Not only that, but even in the good times, the infrastructure was poor, nhs fecked, waiting lists etc. This place was never designed to be prosperous, nor never will be

StGallsGAA

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Re: A United Ireland. Opening up the discussion.
« Reply #1128 on: May 03, 2017, 07:47:11 PM »
why is it an economic basket case?

-collapse of "Protestant" industries such as shipbuilding
- 1969-1995 and the destruction of a lot of infrastructure plus the emergence of a generation with poor business/management skills
- the world moved on
-Protestant brain drain
- UK economy trina cheile


Didn't realised Gregory Campbell had left??

armaghniac

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Re: A United Ireland. Opening up the discussion.
« Reply #1129 on: May 03, 2017, 08:16:33 PM »
why is it an economic basket case?

-collapse of "Protestant" industries such as shipbuilding
- 1969-1995 and the destruction of a lot of infrastructure plus the emergence of a generation with poor business/management skills
- the world moved on
-Protestant brain drain
- UK economy trina cheile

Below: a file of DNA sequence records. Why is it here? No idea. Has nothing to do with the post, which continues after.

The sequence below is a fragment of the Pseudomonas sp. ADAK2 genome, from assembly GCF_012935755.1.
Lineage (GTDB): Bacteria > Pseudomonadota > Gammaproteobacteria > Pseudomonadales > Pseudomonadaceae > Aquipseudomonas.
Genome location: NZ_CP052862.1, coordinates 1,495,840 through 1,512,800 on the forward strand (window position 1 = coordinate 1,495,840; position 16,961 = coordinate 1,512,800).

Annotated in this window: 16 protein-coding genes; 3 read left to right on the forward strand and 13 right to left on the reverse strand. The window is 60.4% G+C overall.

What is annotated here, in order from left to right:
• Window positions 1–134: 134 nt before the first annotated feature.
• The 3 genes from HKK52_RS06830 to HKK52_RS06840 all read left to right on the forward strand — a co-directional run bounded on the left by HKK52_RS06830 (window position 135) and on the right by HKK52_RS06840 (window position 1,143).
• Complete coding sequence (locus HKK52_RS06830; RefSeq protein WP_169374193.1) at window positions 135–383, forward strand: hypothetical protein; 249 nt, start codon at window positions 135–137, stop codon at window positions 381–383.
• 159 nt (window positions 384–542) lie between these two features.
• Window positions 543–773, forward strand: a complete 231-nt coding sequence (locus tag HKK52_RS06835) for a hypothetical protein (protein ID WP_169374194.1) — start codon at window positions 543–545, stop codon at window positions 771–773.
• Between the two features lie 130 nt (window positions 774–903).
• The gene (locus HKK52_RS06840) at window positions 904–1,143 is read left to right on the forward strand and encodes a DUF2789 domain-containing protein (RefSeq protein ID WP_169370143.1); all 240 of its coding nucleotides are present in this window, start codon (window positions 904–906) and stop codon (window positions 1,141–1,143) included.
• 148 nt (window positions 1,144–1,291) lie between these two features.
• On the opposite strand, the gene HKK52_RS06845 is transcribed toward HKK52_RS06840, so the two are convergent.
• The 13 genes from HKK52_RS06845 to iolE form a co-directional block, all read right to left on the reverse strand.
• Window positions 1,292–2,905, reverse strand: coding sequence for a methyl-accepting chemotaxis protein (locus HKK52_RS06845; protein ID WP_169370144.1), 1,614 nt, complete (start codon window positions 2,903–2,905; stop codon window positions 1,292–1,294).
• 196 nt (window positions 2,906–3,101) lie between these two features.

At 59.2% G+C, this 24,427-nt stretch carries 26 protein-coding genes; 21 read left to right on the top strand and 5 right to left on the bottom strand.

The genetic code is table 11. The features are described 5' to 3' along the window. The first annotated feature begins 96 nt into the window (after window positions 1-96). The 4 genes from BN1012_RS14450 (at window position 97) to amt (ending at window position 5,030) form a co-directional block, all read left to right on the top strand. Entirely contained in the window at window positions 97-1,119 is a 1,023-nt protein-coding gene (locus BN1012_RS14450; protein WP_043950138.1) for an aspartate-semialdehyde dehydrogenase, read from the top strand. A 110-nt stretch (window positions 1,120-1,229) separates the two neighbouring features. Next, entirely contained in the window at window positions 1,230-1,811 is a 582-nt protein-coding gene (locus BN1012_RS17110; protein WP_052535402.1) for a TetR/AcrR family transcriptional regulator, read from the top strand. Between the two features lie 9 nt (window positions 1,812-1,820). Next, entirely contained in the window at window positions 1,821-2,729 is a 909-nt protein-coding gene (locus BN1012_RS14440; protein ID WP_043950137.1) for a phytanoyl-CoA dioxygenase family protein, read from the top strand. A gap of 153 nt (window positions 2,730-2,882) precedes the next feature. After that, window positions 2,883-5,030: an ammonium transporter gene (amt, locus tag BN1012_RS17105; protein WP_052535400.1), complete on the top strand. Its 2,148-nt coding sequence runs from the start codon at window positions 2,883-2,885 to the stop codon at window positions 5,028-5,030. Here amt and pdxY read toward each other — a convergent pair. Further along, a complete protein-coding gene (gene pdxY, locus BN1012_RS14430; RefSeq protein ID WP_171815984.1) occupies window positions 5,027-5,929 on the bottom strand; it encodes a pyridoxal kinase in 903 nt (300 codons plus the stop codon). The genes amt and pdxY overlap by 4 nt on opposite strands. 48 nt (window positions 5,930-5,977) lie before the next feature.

Didn't realised Gregory Campbell had left??

I think you misunderstand the meaning of brain drain, it means brainy people leaving, not Gregory Campbell.
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Milltown Row2

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Re: A United Ireland. Opening up the discussion.
« Reply #1130 on: May 03, 2017, 08:20:12 PM »
why is it an economic basket case?

N.I. requires a subvention of around 10bn per annum to keep all services running.  The majority of heavy industry is gone. Most jobs introduced in the last 10 years are in the service sector.  Agriculture is dependent on subsidy from EU for majority of farmers who have small family holdings which produce a barely sufficient income.  Infrastructure, especially when compared to RoI or UK is poor, arterial roads are not dulled or motorways, railways are insufficient, public transport is barely adequate.  There are no natural resources exploited to the point where they produce a significant income, e.g. oil, gas. renewable energies.  Inward investment has not brought in wealth creating or manufacturing industry and has been wasted on a service sector giving millions to law firms, call centres, etc.  The tax base is insufficient to sustain the region.  Housing stock is adequate with no plan to improve it or the associated infrastructure.  The main export is our young people who are educated to third level and then go abroad where their skills can be appreciated.